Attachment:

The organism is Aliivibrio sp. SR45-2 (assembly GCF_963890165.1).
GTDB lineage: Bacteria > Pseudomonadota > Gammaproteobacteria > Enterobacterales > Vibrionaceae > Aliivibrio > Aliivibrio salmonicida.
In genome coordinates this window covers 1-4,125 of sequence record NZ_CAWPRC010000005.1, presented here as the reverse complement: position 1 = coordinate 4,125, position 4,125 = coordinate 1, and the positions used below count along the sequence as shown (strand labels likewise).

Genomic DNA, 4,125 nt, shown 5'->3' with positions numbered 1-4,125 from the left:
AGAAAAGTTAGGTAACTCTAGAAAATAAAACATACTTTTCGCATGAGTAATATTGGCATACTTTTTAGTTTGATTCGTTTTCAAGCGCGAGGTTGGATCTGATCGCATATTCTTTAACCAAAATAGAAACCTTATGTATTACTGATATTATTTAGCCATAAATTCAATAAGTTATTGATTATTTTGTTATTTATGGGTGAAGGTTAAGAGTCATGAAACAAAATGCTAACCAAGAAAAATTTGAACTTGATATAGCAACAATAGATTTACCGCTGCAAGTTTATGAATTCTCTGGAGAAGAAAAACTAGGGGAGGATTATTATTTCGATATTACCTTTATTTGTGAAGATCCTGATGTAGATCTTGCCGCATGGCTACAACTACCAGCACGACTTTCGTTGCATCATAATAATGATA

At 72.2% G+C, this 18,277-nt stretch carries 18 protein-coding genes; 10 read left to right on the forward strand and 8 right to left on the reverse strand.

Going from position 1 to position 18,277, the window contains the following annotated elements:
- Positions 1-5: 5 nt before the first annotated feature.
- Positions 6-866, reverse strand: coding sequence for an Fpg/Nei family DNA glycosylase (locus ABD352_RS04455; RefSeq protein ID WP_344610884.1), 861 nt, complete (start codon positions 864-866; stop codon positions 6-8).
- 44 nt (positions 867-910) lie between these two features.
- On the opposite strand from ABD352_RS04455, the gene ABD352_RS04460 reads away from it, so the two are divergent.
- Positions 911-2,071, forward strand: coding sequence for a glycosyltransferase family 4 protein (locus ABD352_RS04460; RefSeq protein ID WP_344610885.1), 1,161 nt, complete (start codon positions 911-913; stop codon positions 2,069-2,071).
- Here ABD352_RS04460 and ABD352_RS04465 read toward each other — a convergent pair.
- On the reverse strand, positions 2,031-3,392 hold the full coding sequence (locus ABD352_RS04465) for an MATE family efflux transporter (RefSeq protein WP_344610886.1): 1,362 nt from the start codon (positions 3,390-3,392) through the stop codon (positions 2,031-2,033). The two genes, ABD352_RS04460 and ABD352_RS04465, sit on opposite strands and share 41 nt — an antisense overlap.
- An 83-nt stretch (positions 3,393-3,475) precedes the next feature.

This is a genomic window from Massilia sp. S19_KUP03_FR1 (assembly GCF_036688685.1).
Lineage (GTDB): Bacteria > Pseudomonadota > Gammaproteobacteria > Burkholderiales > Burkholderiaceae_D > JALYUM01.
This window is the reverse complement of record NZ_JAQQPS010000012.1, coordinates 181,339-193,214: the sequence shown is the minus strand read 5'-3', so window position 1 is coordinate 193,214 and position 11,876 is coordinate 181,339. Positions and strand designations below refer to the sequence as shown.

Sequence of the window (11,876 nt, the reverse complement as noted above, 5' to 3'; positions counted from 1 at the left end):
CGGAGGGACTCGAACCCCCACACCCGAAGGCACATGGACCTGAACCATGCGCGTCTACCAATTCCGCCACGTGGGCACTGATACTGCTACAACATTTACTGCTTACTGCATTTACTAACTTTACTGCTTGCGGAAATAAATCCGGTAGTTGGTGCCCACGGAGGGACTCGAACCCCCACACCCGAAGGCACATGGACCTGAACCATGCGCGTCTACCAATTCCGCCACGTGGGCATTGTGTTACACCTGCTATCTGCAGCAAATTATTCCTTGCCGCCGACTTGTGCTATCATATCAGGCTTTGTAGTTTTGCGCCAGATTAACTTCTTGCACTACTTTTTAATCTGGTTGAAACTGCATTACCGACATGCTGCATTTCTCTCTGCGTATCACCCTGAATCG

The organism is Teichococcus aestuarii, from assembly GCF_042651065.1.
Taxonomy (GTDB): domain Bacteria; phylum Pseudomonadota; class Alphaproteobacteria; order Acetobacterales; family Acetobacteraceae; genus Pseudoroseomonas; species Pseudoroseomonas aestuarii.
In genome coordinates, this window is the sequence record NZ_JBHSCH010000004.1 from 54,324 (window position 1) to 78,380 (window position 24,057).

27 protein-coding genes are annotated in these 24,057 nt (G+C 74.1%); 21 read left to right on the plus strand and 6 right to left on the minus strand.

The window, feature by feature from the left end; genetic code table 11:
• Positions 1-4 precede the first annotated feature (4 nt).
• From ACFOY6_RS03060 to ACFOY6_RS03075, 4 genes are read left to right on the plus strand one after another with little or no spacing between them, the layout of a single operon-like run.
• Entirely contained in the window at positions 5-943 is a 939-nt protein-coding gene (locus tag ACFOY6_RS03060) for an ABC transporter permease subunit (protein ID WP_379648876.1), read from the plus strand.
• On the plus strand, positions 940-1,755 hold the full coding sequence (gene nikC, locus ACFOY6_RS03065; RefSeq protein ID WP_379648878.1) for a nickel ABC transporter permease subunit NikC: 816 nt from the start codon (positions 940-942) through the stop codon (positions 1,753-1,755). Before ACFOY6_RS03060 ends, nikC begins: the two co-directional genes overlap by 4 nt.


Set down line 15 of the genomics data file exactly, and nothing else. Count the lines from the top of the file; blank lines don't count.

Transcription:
- An 83-nt stretch (positions 3,393-3,475) precedes the next feature.